There has been much debate in gaming circles about Nintendo’s digital offerings and the competition from smartphones and tablets. Now one of the biggest hits from those rival platforms, Cut the Rope, has finally arrived on DSiWare. The question is, does this title succeed on the DSi, or does it miss out on the candy?
The premise of Cut the Rope is simple: a cute alien called Om Nom is hungry for candy, and it’s your job to make sure that he gets it. What follows is a physics-based puzzle game where you cut ropes to swing and manoeuvre the candy into Om Nom’s mouth. Holding the DSi on its side — in a 'book' style — you cut ropes with a simple swipe of the stylus, while there are also air balloons to tap, bubbles that enable the candy to float and moveable anchors to manipulate the angle and tension of the line. As you would expect of a puzzle game designed solely for touchscreens, it all feels intuitive and easy to play.
Simple controls do not necessarily mean an easy game, however. After a few gentle early levels you’ll quickly discover why this title has been addictive to so many: these are some fiendish puzzles. Some require you to maintain a certain swing and momentum to the rope, while others necessitate quick thinking and reactions. Due to each attempt taking a matter of seconds with a retry available immediately, you could conceivably find time melting away as you aim to progress through the game.
There is a decent amount of content on offer in this DSiWare edition; a total of 100 levels are divided evenly between five themed ‘boxes’. In one sense each box is basically a colour palette swap, as the puzzles often take place on an area around the size of two or three screens. As mentioned previously though, there are new items and puzzle variations throughout the title, keeping your interest piqued. Progress to the next box is not just down to beating the previous 25 levels, but also collecting a set number of stars: with three in each level, it's sometimes a tough challenge to retrieve the lot and successfully get the candy to Om Nom. As things progress, you may finish a set of levels only to discover that you don’t have enough stars for the next box, meaning that you can’t simply blast through the game achieving the bare minimum scores.
While the gameplay is for the most part a success, there are some issues with this version of the title that drag it down. Primarily, the limitations of the DSi affect gameplay and performance in such a way that, unfortunately, the fluidity of the experience is compromised. The first issue is that the DSi touchscreen only allows a single input, whereas some of these puzzles were specifically designed to utilise the multi-touch capabilities of other devices. One puzzle necessitates moving two separate anchors as quickly as possible to manoeuvre the ropes towards the goal. As a result of the stylus-based gameplay, this level and others like it are fairly awkward and more difficult than they otherwise would have been.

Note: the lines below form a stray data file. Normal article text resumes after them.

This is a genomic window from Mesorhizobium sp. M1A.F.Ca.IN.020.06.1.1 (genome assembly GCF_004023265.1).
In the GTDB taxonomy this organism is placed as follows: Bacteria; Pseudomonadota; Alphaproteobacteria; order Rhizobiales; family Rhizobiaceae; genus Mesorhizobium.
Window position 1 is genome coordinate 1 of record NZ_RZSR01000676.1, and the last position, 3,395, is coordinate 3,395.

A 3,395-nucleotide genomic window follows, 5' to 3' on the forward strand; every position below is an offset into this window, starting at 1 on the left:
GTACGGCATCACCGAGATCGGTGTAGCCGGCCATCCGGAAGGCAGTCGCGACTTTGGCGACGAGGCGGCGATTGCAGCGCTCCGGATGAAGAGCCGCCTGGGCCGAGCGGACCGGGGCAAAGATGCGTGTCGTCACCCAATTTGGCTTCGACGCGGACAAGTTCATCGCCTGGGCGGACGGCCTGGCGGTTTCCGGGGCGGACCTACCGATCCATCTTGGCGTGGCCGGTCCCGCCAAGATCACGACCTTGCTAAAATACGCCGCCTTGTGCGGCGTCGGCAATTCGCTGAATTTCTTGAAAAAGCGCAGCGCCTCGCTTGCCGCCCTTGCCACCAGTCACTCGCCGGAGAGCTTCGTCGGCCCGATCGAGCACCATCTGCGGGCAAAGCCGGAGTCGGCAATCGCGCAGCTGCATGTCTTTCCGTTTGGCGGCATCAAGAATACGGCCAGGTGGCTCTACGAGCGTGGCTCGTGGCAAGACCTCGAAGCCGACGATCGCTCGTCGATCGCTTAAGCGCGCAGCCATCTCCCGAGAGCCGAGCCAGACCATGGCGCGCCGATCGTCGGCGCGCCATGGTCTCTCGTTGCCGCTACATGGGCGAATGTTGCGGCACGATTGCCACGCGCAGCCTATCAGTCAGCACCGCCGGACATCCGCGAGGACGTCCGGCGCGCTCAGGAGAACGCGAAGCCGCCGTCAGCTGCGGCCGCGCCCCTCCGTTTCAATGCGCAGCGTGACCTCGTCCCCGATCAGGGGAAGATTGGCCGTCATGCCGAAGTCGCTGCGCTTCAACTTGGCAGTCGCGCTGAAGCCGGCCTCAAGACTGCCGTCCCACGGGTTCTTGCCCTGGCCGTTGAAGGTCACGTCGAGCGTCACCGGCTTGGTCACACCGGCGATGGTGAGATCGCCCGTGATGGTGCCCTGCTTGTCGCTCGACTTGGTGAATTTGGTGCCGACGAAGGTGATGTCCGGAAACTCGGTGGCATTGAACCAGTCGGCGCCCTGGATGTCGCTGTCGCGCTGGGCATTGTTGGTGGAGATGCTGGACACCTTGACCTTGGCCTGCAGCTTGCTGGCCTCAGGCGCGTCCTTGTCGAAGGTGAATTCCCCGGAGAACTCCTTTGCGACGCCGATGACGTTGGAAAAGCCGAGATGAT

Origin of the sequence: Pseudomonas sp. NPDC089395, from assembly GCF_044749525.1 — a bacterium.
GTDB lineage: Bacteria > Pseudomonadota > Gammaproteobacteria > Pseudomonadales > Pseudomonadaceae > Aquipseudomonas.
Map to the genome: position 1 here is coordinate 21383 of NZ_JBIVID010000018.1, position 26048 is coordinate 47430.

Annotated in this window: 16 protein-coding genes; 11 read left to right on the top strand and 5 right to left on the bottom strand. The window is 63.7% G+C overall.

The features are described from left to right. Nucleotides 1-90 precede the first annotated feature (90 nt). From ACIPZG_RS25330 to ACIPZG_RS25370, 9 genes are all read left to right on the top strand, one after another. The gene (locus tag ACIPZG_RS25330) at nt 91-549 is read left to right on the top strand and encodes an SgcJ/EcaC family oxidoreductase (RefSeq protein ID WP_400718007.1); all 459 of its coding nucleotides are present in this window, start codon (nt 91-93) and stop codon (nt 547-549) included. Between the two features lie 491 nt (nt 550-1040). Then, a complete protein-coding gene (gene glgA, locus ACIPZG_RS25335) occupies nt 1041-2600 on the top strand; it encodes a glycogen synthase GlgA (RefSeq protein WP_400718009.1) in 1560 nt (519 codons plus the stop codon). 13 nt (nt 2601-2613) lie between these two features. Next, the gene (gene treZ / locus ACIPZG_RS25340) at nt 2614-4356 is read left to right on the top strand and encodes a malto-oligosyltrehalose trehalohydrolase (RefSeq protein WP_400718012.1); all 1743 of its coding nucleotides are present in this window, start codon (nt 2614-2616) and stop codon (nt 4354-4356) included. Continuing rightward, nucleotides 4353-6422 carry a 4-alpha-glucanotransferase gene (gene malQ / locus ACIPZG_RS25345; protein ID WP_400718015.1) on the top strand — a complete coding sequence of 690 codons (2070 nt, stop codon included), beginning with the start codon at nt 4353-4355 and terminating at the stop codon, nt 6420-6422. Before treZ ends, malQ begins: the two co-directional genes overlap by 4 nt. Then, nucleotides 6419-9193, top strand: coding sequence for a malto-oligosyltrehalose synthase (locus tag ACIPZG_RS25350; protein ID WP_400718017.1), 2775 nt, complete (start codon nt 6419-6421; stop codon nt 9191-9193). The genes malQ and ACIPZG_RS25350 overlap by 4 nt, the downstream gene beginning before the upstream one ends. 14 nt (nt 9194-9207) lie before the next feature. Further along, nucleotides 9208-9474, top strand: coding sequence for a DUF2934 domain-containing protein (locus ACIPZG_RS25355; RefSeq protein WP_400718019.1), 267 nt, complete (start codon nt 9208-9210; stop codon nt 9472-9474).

In addition, the relatively small size of the touchscreen is restrictive, an issue with the title on other platforms apart from tablet devices. Some levels involve multiple ropes close together, with progress dependent on successfully cutting one specific rope. This is difficult on a small display, and there will be occasions when you know exactly how to clear a stage, but struggle with the execution. To exacerbate this issue, there are moments of noticeable drops in frame rate, where the animation and swing of the ropes stutters. This doesn’t happen on every level, but when this occurs it can cause real problems, especially if precise timing is required. These issues don’t break the game or deprive the player of enjoyment, but they are annoyances on occasions that may frustrate some gamers.
The overall presentation of Cut the Rope is relatively strong. The visuals are bright and cheery, with Om Nom being one of the cutest game characters ever created. Dips in frame rate do disrupt gameplay, as described above, and there are some fuzzy textures. The sound is light and breezy, though the music is the same track in all of the boxes and levels, with the only respite coming in the main menu. This is a sound design choice that reflects this title’s status as a pick-up and play experience, not designed for long, sustained periods.
Cut the Rope is a charming, well produced physics puzzle game that is undoubtedly entertaining. It contains all of the content from the original smartphone release, though not all of the subsequent expansions, and provides an experience that is both simple and challenging. The pricing is reasonable on the scale of Nintendo downloads, though many will be aware that it’s possible to purchase this game for much less elsewhere. Some performance issues also have an impact, but overall this is an enjoyable title that should be on the radar of all puzzle gamers with a DSi.